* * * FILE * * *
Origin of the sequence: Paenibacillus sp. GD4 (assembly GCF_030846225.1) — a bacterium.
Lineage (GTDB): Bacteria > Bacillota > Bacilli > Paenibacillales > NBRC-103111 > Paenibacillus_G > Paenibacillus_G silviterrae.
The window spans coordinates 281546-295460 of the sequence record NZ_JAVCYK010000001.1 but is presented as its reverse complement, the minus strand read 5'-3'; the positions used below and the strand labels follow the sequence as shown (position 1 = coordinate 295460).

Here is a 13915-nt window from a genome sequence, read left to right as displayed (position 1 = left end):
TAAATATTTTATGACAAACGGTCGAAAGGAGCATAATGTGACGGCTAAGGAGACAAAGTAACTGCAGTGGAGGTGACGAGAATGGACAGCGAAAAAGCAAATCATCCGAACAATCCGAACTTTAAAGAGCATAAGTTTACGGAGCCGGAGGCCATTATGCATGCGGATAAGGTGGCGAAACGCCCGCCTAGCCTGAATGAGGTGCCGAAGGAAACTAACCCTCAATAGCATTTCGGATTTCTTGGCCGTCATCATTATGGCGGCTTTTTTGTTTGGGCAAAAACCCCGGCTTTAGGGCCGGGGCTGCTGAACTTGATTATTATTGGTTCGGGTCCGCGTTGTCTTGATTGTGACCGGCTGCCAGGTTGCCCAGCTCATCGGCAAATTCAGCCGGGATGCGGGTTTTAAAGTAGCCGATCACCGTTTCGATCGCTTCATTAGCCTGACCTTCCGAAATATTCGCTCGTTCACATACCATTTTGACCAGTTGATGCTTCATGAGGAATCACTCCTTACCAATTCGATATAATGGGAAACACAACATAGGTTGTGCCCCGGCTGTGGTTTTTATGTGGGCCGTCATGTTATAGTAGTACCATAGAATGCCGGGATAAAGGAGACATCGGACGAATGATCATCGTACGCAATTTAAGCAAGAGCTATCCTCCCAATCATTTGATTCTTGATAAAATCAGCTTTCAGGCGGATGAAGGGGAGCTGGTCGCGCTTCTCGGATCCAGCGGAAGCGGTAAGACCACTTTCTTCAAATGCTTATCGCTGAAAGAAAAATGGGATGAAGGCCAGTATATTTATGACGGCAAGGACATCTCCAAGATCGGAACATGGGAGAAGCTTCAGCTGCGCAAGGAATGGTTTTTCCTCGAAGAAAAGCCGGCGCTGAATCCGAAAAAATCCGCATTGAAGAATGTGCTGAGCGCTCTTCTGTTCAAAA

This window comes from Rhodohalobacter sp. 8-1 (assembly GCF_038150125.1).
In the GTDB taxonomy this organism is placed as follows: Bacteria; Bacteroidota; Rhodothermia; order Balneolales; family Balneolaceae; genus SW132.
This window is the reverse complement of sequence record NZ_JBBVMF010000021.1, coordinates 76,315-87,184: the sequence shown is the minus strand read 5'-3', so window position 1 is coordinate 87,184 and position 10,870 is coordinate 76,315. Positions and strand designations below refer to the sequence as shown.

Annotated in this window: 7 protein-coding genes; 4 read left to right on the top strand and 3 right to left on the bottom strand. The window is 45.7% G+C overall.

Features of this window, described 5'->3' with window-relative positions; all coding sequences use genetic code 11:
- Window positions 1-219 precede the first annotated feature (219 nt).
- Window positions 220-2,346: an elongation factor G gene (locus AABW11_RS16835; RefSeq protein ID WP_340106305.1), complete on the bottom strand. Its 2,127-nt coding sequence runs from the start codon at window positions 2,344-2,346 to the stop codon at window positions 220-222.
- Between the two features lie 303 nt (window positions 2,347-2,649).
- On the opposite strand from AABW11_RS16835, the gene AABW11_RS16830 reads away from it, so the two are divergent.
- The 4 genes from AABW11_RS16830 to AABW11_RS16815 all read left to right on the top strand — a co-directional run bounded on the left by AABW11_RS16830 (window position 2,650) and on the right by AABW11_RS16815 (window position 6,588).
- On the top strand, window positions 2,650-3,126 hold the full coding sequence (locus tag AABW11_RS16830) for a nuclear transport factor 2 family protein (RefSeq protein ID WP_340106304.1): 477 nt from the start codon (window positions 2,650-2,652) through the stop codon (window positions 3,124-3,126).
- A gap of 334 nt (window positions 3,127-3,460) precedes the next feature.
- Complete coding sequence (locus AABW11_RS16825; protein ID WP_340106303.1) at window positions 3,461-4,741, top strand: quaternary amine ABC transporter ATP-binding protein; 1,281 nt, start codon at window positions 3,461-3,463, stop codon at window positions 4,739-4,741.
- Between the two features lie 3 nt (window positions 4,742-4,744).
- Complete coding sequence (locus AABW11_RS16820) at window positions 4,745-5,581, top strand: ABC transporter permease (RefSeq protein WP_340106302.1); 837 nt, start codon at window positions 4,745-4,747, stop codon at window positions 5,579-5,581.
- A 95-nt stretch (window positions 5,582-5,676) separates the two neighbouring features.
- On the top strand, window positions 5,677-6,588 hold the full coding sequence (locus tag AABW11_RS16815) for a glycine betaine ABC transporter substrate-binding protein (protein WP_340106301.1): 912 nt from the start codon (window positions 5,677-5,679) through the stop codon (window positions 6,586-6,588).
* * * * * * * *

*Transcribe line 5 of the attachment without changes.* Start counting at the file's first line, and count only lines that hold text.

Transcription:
TAAATATTTTATGACAAACGGTCGAAAGGAGCATAATGTGACGGCTAAGGAGACAAAGTAACTGCAGTGGAGGTGACGAGAATGGACAGCGAAAAAGCAAATCATCCGAACAATCCGAACTTTAAAGAGCATAAGTTTACGGAGCCGGAGGCCATTATGCATGCGGATAAGGTGGCGAAACGCCCGCCTAGCCTGAATGAGGTGCCGAAGGAAACTAACCCTCAATAGCATTTCGGATTTCTTGGCCGTCATCATTATGGCGGCTTTTTTGTTTGGGCAAAAACCCCGGCTTTAGGGCCGGGGCTGCTGAACTTGATTATTATTGGTTCGGGTCCGCGTTGTCTTGATTGTGACCGGCTGCCAGGTTGCCCAGCTCATCGGCAAATTCAGCCGGGATGCGGGTTTTAAAGTAGCCGATCACCGTTTCGATCGCTTCATTAGCCTGACCTTCCGAAATATTCGCTCGTTCACATACCATTTTGACCAGTTGATGCTTCATGAGGAATCACTCCTTACCAATTCGATATAATGGGAAACACAACATAGGTTGTGCCCCGGCTGTGGTTTTTATGTGGGCCGTCATGTTATAGTAGTACCATAGAATGCCGGGATAAAGGAGACATCGGACGAATGATCATCGTACGCAATTTAAGCAAGAGCTATCCTCCCAATCATTTGATTCTTGATAAAATCAGCTTTCAGGCGGATGAAGGGGAGCTGGTCGCGCTTCTCGGATCCAGCGGAAGCGGTAAGACCACTTTCTTCAAATGCTTATCGCTGAAAGAAAAATGGGATGAAGGCCAGTATATTTATGACGGCAAGGACATCTCCAAGATCGGAACATGGGAGAAGCTTCAGCTGCGCAAGGAATGGTTTTTCCTCGAAGAAAAGCCGGCGCTGAATCCGAAAAAATCCGCATTGAAGAATGTGCTGAGCGCTCTTCTGTTCAAAA